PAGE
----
CharlieJ Puritan Board Junior

    Here is a review of the book from a female Christian blogger, who is of a rather different theological persuasion than us, but who I believe raises a number of valid points concerning the work. Since we're talking about a book about sex, a feminine perspective is helpful: Rachel Held Evans | Driscoll,
  17. SolaScriptura

    SolaScriptura Puritanboard Softy


    Thanks for mentioned Denny Burk's review. I read the review. I am in agreement (with him and you) that some of the specific kinds of activities he prescribes are abhorrent for a number of reasons. I appreciate that you realize I wrote what I wrote above without having read the particulars of what was in the book and was instead simply encouraging "frank talk" in an appropriate context.
  18. Jeff Burns

    Jeff Burns Puritan Board Freshman

    Couple of days old now, but Driscoll was interviewed by CNN. His response about negative feedback to the book is very telling of his unwillingness to be corrected. What a mess.

  19. Andres

    Andres Puritan Board Doctor

    This is excellent Scott and I agree it's a serious issue.
  20. Beoga

    Beoga Puritan Board Freshman

    Maybe he is unwilling to be corrected by guys who will only "correct" him while sitting behind their keyboards. If it is our place to know, let's see how he handles the criticism by guys like John Piper or Doug Wilson, who are actually a "part" of his life.
  21. Goodcheer68

    Goodcheer68 Puritan Board Freshman

    I understand that this is true of many people, but a blanket statement like this is offensive. I also believe the Gospel transcends "people groups".
  22. JStone

    JStone Puritan Board Freshman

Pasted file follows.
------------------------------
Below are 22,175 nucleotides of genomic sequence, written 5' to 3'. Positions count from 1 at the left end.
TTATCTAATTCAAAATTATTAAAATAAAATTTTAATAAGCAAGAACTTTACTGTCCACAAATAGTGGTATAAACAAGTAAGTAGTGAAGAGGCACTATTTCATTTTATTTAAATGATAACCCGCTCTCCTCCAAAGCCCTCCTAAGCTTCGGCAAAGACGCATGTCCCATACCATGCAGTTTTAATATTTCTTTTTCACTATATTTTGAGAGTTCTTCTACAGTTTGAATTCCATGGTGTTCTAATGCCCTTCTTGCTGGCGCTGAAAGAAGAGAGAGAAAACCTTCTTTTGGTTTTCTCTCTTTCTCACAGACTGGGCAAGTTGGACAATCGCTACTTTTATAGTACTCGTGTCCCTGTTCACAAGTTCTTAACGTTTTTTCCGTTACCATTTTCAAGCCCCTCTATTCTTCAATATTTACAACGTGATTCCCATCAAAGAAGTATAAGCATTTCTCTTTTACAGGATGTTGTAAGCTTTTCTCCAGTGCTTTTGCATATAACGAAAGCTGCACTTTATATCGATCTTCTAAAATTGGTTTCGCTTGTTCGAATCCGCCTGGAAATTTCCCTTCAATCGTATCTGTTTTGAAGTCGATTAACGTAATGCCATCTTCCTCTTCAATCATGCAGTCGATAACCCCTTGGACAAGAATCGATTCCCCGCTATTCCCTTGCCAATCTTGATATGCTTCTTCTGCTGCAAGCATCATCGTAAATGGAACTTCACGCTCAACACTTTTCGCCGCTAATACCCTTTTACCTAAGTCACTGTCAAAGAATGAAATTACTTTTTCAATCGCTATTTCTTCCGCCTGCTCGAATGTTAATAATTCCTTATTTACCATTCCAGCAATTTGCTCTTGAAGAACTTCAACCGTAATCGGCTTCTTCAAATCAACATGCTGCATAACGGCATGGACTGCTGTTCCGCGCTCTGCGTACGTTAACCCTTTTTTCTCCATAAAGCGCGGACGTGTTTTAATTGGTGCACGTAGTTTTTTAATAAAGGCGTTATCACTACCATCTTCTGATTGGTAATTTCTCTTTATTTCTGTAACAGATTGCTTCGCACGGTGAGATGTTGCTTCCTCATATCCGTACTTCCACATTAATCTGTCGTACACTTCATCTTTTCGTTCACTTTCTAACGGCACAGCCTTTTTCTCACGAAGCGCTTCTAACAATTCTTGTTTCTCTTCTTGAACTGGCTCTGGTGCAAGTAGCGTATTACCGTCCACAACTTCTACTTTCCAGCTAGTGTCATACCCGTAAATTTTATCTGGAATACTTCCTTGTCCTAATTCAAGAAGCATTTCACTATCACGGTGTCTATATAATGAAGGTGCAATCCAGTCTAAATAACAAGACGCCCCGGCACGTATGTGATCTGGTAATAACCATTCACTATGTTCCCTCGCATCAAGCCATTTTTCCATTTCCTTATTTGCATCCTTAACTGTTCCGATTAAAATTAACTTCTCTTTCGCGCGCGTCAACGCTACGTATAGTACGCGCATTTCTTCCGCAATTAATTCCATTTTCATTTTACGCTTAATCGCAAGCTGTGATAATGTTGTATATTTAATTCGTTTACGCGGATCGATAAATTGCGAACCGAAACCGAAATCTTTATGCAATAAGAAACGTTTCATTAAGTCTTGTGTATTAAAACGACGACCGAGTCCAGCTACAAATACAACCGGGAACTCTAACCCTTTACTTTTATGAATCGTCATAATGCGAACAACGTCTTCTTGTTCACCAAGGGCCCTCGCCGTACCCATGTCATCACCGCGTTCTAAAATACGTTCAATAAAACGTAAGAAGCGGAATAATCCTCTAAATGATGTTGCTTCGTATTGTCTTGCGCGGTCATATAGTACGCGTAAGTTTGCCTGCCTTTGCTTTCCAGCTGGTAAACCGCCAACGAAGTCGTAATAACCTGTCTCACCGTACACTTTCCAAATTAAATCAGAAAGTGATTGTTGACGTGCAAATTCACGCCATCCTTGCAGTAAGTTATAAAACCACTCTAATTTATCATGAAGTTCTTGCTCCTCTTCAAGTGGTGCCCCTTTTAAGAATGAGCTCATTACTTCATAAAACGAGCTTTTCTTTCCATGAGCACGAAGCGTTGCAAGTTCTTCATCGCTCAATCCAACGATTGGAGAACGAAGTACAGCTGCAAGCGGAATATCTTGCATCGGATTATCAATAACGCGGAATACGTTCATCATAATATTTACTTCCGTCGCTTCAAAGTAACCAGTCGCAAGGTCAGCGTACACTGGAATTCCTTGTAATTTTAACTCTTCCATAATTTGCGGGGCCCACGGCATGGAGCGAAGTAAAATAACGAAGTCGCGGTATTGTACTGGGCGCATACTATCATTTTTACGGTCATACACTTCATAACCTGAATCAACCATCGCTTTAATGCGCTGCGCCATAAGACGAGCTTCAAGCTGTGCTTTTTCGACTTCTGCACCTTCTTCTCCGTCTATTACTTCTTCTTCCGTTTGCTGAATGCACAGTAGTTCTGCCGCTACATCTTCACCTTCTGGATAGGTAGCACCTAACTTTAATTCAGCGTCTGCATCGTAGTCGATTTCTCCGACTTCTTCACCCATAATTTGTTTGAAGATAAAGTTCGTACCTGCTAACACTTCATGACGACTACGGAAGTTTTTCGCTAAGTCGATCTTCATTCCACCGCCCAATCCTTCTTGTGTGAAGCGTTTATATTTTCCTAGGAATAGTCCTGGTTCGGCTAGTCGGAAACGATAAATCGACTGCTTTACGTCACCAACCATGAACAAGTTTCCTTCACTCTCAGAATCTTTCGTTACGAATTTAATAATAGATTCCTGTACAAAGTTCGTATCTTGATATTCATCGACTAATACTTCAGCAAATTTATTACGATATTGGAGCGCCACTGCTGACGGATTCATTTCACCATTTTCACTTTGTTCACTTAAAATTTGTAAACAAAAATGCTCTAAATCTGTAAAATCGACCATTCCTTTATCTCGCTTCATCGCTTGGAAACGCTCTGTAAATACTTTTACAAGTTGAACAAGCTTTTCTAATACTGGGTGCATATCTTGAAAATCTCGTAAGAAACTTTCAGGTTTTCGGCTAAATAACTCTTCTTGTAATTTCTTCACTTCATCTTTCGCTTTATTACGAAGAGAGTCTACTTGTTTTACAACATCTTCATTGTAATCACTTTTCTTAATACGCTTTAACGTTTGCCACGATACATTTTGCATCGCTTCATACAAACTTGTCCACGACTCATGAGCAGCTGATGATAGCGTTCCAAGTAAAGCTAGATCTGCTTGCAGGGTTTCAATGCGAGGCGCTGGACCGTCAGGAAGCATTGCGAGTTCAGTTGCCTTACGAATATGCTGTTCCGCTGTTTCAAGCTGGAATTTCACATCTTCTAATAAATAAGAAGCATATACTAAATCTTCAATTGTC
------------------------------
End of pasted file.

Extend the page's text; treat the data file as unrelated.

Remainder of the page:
I know a lot of traditional presbyterians and baptists who labor in open air ministry, preaching the gospel to young hipsters, and see fruit and true conversion, and in turn bring them to their churches.

    My point is not intended to take away from Driscoll's ministry (I have my own views on that), but rather to defend the hard labor of many faithful presbyterian/baptist open air workers.

  23. GulfCoast Presbyterian

    GulfCoast Presbyterian Puritan Board Junior

    "Take a pass" would be correct. I would not pass on explicit materials or those I consider to be in error to others.

    ---------- Post added at 11:53 AM ---------- Previous post was at 11:34 AM ----------

    It gives me a headache trying to differentiate it from Arminianism. But here are some discussions, one with sermon links:


    What Is Mark Driscoll's View of Atonement? | The A-Team Blog

    Book Review - Death by Love | Challies Dot Com
  24. crimsonleaf

    crimsonleaf Puritan Board Freshman

    I think Driscoll reaches an audience which more traditional preachers sometimes overshoot. His delivery is unsubtle, but often his audience is too.

    For though I am free from all, I have made myself a servant to all, that I might win more of them. To the Jews I became as a Jew, in order to win Jews. To those under the law I became as one under the law (though not being myself under the law) that I might win those under the law. To those outside the law I became as one outside the law (not being outside the law of God but under the law of Christ) that I might win those outside the law. To the weak I became weak, that I might win the weak. I have become all things to all people, that by all means I might save some. I do it all for the sake of the gospel, that I may share with them in its blessings.
    (1 Corinthians 9:19-23 ESV)
  25. Jeff Burns

    Jeff Burns Puritan Board Freshman

    Maybe he is unwilling to be corrected by what he calls "the pajama hajdin." But to say that he hasn't read any of the reviews must include Denny Burk's, Tim Challies', and Doug Wilson's, who have all reviewed his book. These men are, by their national notariety, his peers. The refusal to be corrected by a Christian brother is not praiseworthy.
  26. Beoga

    Beoga Puritan Board Freshman